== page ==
In summary, C. elegans is a transparent, multicellular animal that releases GFP-tagged EVs from ciliated sensory neurons (Fig. 1), features that enable subcellular imaging in living animals. EV detection is a challenge and obstacle because of their small size. The M.M.B. laboratory has developed a system to visualize and monitor EV dynamics and functions in a living animal and in real time. To define the properties of an EV-releasing neuron and to decipher the biology of ciliary-released, polycystin-containing EVs, they have applied a state-of-the-art technique (Kaletsky et al., unpublished observations) to isolate and profile adult EV-releasing neurons and identified 295 signature genes (Wang et al., unpublished observations). This signature gene dataset and forward genetic screens have the potential to identify pathways important for EV biogenesis, release, and/or signaling.
Delivery on call: neurotransmitter-triggered transfer of exosomes from oligodendrocytes to neurons
The role of neuronal EVs is not just limited to release of functionally relevant molecules but also to their ability to collaborate with other cells in the brain (i.e., microglia). The relevance of neuron–glia communication for the developing as well as the adult nervous system is becoming more and more apparent. CNS astrocytes, oligodendrocytes, microglia, and peripheral nervous system Schwann cells (SCs) execute versatile functions that influence neuronal performance and brain output. Oligodendrocytes not only myelinate axons but also provide support to maintain long-term axonal integrity (Nave, 2010). Recent work demonstrated that EVs with the characteristics of exosomes participate in reciprocal oligodendrocyte–neuron communication and deliver cargo from oligodendrocytes to neurons (Frühbeis et al., 2013a, b). Indeed, multivesicular bodies (MVBs) localize to the adaxonal cytoplasmic compartment (nearest the myelin sheath) of myelinating oligodendrocytes in situ, suggesting exosome release into the periaxonal space. Oligodendroglial exosome secretion depends on neuronal electrical activity and is triggered by the neurotransmitter glutamate through activation of glial ionotropic glutamate receptors, in particular NMDA receptors. Liberated exosomes are then internalized by neurons, and the exosomal cargo becomes available to the neuronal metabolism, as evidenced by delivery of an ectopic reporter enzyme activity from oligodendrocytes to neurons. Hence, neurons demand exosomes from glial cells by neurotransmitter signaling and take advantage of glia-derived cargo.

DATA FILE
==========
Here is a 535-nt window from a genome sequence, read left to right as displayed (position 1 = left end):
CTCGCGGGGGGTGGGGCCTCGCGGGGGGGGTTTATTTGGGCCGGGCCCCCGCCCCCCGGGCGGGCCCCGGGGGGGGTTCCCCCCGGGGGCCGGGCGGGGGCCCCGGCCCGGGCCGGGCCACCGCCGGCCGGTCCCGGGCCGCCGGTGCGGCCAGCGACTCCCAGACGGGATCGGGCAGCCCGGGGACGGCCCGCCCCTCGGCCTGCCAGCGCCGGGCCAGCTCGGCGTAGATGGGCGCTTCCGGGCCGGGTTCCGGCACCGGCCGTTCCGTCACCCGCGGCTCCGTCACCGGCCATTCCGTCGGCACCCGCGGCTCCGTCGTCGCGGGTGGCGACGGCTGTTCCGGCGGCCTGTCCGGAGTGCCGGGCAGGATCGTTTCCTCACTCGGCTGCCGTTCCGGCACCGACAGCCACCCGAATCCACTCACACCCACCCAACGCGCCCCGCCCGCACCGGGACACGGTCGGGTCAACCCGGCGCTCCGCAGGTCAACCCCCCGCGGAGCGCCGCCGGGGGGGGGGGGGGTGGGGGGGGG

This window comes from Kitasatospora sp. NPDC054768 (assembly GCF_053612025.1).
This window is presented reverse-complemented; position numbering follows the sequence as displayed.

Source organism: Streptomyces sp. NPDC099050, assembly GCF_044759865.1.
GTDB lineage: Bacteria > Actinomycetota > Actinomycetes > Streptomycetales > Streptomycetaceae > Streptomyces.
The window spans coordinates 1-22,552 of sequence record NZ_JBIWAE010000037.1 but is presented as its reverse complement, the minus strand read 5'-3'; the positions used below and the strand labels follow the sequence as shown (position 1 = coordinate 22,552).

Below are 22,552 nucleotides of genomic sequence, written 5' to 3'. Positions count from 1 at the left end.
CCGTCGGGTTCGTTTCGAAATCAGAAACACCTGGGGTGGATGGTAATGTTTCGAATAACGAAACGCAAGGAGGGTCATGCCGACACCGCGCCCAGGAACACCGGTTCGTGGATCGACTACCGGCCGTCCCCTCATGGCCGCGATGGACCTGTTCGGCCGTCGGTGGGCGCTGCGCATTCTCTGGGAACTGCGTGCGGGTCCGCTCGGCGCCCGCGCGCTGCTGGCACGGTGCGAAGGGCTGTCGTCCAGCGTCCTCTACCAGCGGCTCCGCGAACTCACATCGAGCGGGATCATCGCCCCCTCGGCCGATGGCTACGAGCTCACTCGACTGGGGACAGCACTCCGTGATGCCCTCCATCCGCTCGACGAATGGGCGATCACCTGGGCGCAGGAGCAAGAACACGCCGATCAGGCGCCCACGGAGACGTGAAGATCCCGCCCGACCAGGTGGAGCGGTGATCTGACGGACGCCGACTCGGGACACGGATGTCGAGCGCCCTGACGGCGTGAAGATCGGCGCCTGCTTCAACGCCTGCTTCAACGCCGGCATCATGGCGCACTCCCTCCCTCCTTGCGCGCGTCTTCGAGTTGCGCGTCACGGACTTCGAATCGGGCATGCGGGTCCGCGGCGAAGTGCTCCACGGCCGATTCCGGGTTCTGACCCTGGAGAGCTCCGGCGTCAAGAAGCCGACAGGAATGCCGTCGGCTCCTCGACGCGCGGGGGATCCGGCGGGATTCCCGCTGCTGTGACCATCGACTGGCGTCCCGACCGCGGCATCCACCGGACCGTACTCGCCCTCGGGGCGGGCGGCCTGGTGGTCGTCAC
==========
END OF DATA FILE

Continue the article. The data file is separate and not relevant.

But do the receiving neurons actually benefit from exosome transfer? The cargo delivered by exosomes includes a number of enzymes with metabolic functions, including catalase and superoxide dismutase-1, which can help neurons to resist oxidative stress. Consistently, neurons exposed to oxidative stress or other harmful conditions survived better if they had received oligodendroglial exosomes, suggesting that exosomes are protective and increase the neuronal stress tolerance (Frühbeis et al., 2013b; Fröhlich et al., 2014). Oligodendroglial exosomes elicit a number of physiological responses in target neurons. Electrophysiological analysis of cultured neurons using multielectrode arrays indicated that the action potential firing rate is increased in response to these exosomes. Furthermore, a number of signaling pathways, including the AKT and ERK pathways, appear activated, and the gene expression pattern is modified in neurons that received exosomes (Fröhlich et al., 2014).
Axon death is a major problem in most demyelinating diseases; however, the underlying mechanisms are not well understood. An evident question is whether glia-to-neuron exosome transfer might play a specific role in glial support and long-term maintenance of axons. The role of oligodendrocytes in glial support was discovered in mice lacking glial genes, such as Plp1 or Cnp, which suffer from secondary axonal degeneration. Oligodendroglial exosomes carry the products of both of these genes (mRNA as well as protein), indicating a possible functional link between abnormal exosome function and axonal degeneration in these mice. A differential analysis of exosomes derived from wild-type and knock-out oligodendrocytes as well as their specific impact on target neurons will further illuminate this exciting topic.
In conclusion, oligodendroglial exosomes function as vehicles for the transfer of biomolecules from oligodendrocytes to neurons and play a potential role in neuroprotection mediated by glial support. Target neurons appear to control exosome availability by means of their own activity, implementing a mode of “delivery on call.”
Vesicular transfer from glia to neurons during regeneration